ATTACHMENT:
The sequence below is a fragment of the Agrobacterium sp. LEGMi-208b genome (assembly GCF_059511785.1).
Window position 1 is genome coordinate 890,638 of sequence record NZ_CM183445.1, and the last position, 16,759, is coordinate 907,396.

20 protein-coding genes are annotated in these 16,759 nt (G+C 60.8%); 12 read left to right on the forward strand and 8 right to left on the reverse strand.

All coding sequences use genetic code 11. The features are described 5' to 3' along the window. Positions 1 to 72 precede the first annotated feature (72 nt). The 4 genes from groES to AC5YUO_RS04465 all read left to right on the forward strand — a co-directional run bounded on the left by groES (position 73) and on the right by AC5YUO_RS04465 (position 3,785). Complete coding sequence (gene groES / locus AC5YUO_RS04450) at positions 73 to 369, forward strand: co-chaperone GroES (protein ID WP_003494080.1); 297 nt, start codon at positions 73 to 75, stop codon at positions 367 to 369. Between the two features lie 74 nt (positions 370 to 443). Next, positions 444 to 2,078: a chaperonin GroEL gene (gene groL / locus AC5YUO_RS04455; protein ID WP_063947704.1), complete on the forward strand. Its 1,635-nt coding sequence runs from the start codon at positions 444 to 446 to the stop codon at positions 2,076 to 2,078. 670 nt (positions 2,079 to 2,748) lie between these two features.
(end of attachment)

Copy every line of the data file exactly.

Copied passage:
The sequence below is a fragment of the Agrobacterium sp. LEGMi-208b genome (assembly GCF_059511785.1).
Window position 1 is genome coordinate 890,638 of sequence record NZ_CM183445.1, and the last position, 16,759, is coordinate 907,396.

20 protein-coding genes are annotated in these 16,759 nt (G+C 60.8%); 12 read left to right on the forward strand and 8 right to left on the reverse strand.

All coding sequences use genetic code 11. The features are described 5' to 3' along the window. Positions 1 to 72 precede the first annotated feature (72 nt). The 4 genes from groES to AC5YUO_RS04465 all read left to right on the forward strand — a co-directional run bounded on the left by groES (position 73) and on the right by AC5YUO_RS04465 (position 3,785). Complete coding sequence (gene groES / locus AC5YUO_RS04450) at positions 73 to 369, forward strand: co-chaperone GroES (protein ID WP_003494080.1); 297 nt, start codon at positions 73 to 75, stop codon at positions 367 to 369. Between the two features lie 74 nt (positions 370 to 443). Next, positions 444 to 2,078: a chaperonin GroEL gene (gene groL / locus AC5YUO_RS04455; protein ID WP_063947704.1), complete on the forward strand. Its 1,635-nt coding sequence runs from the start codon at positions 444 to 446 to the stop codon at positions 2,076 to 2,078. 670 nt (positions 2,079 to 2,748) lie between these two features.